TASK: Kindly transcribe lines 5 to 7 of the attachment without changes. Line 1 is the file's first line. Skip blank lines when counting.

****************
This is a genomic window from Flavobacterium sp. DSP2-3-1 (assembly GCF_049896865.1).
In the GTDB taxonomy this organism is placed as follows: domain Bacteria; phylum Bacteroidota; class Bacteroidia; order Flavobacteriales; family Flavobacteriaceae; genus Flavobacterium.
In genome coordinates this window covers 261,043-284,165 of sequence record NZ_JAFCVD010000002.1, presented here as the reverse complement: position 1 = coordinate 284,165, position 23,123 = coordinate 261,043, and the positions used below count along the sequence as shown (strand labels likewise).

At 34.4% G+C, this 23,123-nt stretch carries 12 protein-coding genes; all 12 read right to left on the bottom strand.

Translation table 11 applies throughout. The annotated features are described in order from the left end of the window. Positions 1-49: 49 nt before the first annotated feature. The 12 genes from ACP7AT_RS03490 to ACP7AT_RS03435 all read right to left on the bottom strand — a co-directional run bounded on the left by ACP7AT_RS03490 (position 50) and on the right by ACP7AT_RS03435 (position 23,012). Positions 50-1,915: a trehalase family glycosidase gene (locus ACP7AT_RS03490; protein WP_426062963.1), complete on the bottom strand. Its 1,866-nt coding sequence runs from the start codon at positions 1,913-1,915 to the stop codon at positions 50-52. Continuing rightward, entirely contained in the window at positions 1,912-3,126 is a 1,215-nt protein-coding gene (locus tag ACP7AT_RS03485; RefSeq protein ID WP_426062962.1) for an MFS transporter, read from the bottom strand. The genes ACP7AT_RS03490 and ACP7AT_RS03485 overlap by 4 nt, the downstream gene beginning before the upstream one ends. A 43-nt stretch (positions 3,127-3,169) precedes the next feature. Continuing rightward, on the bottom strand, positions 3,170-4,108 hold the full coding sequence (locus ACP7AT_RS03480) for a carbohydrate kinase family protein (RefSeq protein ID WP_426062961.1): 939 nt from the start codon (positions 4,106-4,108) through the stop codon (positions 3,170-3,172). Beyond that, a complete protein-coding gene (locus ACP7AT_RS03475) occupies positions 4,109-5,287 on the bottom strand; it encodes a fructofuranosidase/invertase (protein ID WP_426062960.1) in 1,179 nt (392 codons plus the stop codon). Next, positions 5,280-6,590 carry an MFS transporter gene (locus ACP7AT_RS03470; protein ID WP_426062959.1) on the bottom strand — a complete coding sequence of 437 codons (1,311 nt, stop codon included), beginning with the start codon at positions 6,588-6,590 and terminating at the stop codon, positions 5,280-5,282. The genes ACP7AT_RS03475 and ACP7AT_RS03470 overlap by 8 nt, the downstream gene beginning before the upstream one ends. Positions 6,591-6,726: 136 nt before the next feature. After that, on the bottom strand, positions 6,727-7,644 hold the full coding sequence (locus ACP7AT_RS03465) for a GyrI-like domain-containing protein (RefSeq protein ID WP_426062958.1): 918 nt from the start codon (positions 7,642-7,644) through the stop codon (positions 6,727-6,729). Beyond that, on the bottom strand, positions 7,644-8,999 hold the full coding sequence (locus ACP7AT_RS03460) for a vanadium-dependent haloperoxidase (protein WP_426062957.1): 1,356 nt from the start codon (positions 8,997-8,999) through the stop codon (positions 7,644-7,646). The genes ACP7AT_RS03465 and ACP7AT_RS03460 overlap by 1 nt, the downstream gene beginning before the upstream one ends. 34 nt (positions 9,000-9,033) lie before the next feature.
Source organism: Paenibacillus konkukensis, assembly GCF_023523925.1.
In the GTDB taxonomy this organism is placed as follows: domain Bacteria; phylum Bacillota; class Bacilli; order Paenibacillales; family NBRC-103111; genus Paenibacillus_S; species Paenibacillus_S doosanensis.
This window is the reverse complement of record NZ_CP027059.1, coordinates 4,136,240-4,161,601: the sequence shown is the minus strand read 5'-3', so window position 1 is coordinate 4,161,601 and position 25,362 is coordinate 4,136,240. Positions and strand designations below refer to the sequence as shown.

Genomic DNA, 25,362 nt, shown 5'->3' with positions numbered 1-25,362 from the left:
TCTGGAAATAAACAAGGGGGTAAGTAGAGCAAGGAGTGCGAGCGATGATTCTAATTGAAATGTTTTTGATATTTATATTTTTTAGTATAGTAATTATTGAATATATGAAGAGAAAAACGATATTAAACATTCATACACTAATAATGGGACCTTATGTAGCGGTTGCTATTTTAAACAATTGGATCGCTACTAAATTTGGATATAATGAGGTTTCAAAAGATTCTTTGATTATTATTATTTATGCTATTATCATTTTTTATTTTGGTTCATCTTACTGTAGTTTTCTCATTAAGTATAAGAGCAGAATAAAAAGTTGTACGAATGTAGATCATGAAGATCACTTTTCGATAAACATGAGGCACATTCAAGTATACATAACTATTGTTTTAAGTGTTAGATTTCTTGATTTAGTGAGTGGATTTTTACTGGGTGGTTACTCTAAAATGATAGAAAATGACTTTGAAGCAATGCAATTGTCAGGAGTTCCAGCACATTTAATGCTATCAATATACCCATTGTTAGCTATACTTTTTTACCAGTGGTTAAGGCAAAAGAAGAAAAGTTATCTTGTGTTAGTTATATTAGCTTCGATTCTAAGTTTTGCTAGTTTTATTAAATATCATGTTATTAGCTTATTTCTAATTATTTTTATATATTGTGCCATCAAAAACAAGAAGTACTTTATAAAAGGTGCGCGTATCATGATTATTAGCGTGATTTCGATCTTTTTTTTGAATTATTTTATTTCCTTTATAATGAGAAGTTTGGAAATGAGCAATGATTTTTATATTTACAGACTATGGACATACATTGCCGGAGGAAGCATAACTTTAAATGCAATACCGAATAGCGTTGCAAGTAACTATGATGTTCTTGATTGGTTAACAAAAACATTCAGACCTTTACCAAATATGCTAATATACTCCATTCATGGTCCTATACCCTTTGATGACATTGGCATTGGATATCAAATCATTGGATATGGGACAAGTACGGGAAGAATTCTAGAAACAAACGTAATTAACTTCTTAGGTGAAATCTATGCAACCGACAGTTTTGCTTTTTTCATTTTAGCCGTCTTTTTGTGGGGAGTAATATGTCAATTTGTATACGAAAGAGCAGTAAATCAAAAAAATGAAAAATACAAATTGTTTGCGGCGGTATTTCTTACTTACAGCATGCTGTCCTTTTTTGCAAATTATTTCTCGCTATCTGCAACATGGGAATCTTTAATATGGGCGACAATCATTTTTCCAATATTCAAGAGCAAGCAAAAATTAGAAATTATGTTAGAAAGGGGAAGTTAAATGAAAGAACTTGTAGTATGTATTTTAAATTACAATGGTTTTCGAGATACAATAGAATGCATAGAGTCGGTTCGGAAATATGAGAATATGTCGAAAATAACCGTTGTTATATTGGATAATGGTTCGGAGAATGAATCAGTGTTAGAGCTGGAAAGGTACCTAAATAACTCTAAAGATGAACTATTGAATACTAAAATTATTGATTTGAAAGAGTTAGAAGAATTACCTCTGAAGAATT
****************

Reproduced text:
Translation table 11 applies throughout. The annotated features are described in order from the left end of the window. Positions 1-49: 49 nt before the first annotated feature. The 12 genes from ACP7AT_RS03490 to ACP7AT_RS03435 all read right to left on the bottom strand — a co-directional run bounded on the left by ACP7AT_RS03490 (position 50) and on the right by ACP7AT_RS03435 (position 23,012). Positions 50-1,915: a trehalase family glycosidase gene (locus ACP7AT_RS03490; protein WP_426062963.1), complete on the bottom strand. Its 1,866-nt coding sequence runs from the start codon at positions 1,913-1,915 to the stop codon at positions 50-52. Continuing rightward, entirely contained in the window at positions 1,912-3,126 is a 1,215-nt protein-coding gene (locus tag ACP7AT_RS03485; RefSeq protein ID WP_426062962.1) for an MFS transporter, read from the bottom strand. The genes ACP7AT_RS03490 and ACP7AT_RS03485 overlap by 4 nt, the downstream gene beginning before the upstream one ends. A 43-nt stretch (positions 3,127-3,169) precedes the next feature. Continuing rightward, on the bottom strand, positions 3,170-4,108 hold the full coding sequence (locus ACP7AT_RS03480) for a carbohydrate kinase family protein (RefSeq protein ID WP_426062961.1): 939 nt from the start codon (positions 4,106-4,108) through the stop codon (positions 3,170-3,172). Beyond that, a complete protein-coding gene (locus ACP7AT_RS03475) occupies positions 4,109-5,287 on the bottom strand; it encodes a fructofuranosidase/invertase (protein ID WP_426062960.1) in 1,179 nt (392 codons plus the stop codon). Next, positions 5,280-6,590 carry an MFS transporter gene (locus ACP7AT_RS03470; protein ID WP_426062959.1) on the bottom strand — a complete coding sequence of 437 codons (1,311 nt, stop codon included), beginning with the start codon at positions 6,588-6,590 and terminating at the stop codon, positions 5,280-5,282. The genes ACP7AT_RS03475 and ACP7AT_RS03470 overlap by 8 nt, the downstream gene beginning before the upstream one ends. Positions 6,591-6,726: 136 nt before the next feature. After that, on the bottom strand, positions 6,727-7,644 hold the full coding sequence (locus ACP7AT_RS03465) for a GyrI-like domain-containing protein (RefSeq protein ID WP_426062958.1): 918 nt from the start codon (positions 7,642-7,644) through the stop codon (positions 6,727-6,729). Beyond that, on the bottom strand, positions 7,644-8,999 hold the full coding sequence (locus ACP7AT_RS03460) for a vanadium-dependent haloperoxidase (protein WP_426062957.1): 1,356 nt from the start codon (positions 8,997-8,999) through the stop codon (positions 7,644-7,646). The genes ACP7AT_RS03465 and ACP7AT_RS03460 overlap by 1 nt, the downstream gene beginning before the upstream one ends. 34 nt (positions 9,000-9,033) lie before the next feature.
Source organism: Paenibacillus konkukensis, assembly GCF_023523925.1.
In the GTDB taxonomy this organism is placed as follows: domain Bacteria; phylum Bacillota; class Bacilli; order Paenibacillales; family NBRC-103111; genus Paenibacillus_S; species Paenibacillus_S doosanensis.